Jan 17, 2013Checklists in Operating Rooms Improve Performance During Crises
Teams using checklists were 74 percent less likely to miss key life-saving steps in care during emergency situations than those working from memory alone.
With many surgical procedures happening simultaneously and around the clock in a hospital setting, crises in operating rooms occur frequently, however, for individual clinicians, these incidents are rare. These high-risk, stressful events require rapid, coordinated care, and failure to rescue surgical patients who have life-threatening complications is the largest source of differences in rates of surgical death between hospitals. Researchers report that the failure rate for performing life-saving processes of care dropped from 23 percent to 6 percent during simulations when checklists were available.
"For decades, we in surgery have believed that surgical crisis situations are too complex for simple checklists to be helpful. This work shows that assumption is wrong." said Atul Gawande, MD, MPH, senior author of the paper, a surgeon at BWH, professor in Health Policy and Management at HSPH, and director of Ariadne Labs. "Four years ago, we showed that completing a routine checklist before surgery can substantially reduce the likelihood of a major complication. This new work shows that use of a set of carefully crafted checklists during an operating room crisis also has the potential to markedly improve care and safety."
For this work, researchers recruited 17 operating
room teams, comprised of anesthesia staff, operating room nurses, surgical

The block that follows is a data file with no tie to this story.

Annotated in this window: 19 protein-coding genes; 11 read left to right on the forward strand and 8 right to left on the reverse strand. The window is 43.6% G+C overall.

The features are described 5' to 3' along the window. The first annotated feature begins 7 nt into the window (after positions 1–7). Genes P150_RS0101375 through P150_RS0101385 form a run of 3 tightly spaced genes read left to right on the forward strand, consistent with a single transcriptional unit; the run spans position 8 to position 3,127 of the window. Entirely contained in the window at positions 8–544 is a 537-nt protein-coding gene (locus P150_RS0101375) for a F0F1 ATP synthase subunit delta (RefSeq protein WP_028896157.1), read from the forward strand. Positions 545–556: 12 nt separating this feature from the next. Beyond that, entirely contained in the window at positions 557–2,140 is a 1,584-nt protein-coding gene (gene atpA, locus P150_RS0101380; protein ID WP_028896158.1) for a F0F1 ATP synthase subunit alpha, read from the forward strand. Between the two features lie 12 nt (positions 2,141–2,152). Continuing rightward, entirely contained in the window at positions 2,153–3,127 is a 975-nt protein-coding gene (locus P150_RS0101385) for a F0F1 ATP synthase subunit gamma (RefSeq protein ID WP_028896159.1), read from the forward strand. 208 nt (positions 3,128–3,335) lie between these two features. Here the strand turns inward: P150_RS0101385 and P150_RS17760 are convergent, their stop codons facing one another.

technologists, and a mock surgeon participant to participate in 106 simulated
surgical crisis scenarios in a simulated operating room at the STRATUS
Center for Medical Simulation at Brigham and Women's Hospital. Each team was randomized to manage half of
the scenarios with a set of crisis checklists and the remaining scenarios from
Researchers found that in addition to reporting a reduction in the failure to adhere to life-saving processes of care during simulations when checklists were available, 97 percent of participants indicated that they would want these checklists used if they experienced an intraoperative crisis as a patient
"Given these findings, Brigham and Women's Hospital has now committed to implementing these checklists to increase the safety of our patients and to evaluate the effect they have on care. I would encourage other hospitals and surgical centers to consider doing the same," Gawande said.
Up-to-date checklists and
implementation materials can be found at www.projectcheck.org/crisis.
Researchers note that because the study was performed in a simulated operating room, rather than in actual operating rooms with real patients, it is unclear if adherence would improve in a real world scenario. However, high-fidelity simulation has become increasingly accepted in medicine as a means of training and evaluation, and well-structured simulation testing has been shown to efficiently assess the value of safety protocols in other fields.
This research was funded by the Agency for Healthcare Research and Quality (AHRQ - 1R18 HS018537-01).
Send Feedback to: BWH Media Relations